From Publishers Weekly
Co-director, with her husband, Doug Fesler, of the Alaska Mountain Safety Center, the author is an expert on both the beauty and dangers of snowy mountain ranges. Combining the expressive reverence for nature evident in an earlier work, Rowing to Latitude: Journeys Along the Arctic's Edge
, with her own experiences, Fredston sounds a wake-up call to those who ski, hike or drive snow machines through snow-packed peaks and passes. Avalanches, she says, are not completely unpredictable, and can be avoided by reading the snow scrupulously and picking routes carefully. Drawing also on her husband's research on the history of avalanches in Alaska, Fredston describes how she and Fesler teach those who enjoy the mountains the best ways to minimize their risk. She presents harrowing accounts of rescue efforts the two have led, highlighting fatal accidents that might have been avoided. Fredston details, for example, the death of her friend Todd, an experienced skier, whose joy in the sport overcame caution when he and his comrades embarked on a last run that sparked a deadly avalanche. Fredston conveys the emotional toll too many mountain deaths have taken on the couple as well as their sense of mission to prevent future tragedies.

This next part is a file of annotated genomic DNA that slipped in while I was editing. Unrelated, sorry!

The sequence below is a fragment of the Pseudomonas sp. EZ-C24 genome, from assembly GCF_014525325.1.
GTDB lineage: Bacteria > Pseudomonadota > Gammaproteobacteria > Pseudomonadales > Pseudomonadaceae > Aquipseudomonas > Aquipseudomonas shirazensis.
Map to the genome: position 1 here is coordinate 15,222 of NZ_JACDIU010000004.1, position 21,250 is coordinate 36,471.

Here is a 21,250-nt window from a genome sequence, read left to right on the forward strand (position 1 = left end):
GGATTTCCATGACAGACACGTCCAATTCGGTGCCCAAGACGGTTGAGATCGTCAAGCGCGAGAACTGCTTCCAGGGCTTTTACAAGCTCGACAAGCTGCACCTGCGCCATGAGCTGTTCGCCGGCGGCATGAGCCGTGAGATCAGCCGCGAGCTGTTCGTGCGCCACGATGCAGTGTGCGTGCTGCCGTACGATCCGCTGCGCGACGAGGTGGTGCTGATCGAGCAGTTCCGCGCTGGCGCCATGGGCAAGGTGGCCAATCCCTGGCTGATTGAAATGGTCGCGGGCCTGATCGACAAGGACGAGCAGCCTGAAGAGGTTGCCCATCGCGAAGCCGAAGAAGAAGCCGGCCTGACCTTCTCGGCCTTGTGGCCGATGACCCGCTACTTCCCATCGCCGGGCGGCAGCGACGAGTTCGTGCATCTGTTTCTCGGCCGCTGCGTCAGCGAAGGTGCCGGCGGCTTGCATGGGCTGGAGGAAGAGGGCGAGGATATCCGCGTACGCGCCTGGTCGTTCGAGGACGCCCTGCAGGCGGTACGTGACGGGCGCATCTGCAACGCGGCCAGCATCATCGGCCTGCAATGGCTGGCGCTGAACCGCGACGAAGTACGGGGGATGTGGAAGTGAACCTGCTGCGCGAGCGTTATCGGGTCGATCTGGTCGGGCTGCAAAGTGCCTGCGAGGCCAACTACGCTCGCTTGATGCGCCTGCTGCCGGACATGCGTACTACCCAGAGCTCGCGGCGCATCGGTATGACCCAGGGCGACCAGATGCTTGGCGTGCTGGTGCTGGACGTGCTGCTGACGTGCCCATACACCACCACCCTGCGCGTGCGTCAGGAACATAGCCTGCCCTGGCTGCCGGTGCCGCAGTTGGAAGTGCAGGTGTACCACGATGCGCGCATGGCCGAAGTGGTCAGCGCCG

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This seems to be the era of a genre perhaps best called nature-adventure-disaster. Fredston, who lives with her husband in the mountains above Anchorage, Alaska, has spent the years tracking avalanches in an effort to prevent disasters. Fredston has rescued many skiers trapped by avalanches--one was so deeply entombed that he could only move one finger. She says that avalanches most often kill by suffocation, although broken necks and other forms of fatal trauma have become increasingly common as people jump into ever more ruthless terrain. "Poisoned by their own carbon dioxide emissions, most victims begin to lose consciousness within four minutes, which is a good thing, as they will use air at a slower rate," she writes. "Brain damage may set in after eight minutes." Fredston writes that avalanches are like fish; they tend to run in schools, and when one has occurred, more are likely. With black-and-white photography throughout,
this book is an electrifying account of the dangers of avalanches, their causes, their victims, and--thanks to Fredston--sometimes their victims' rescue. George CohenCopyright © American Library Association. All rights reserved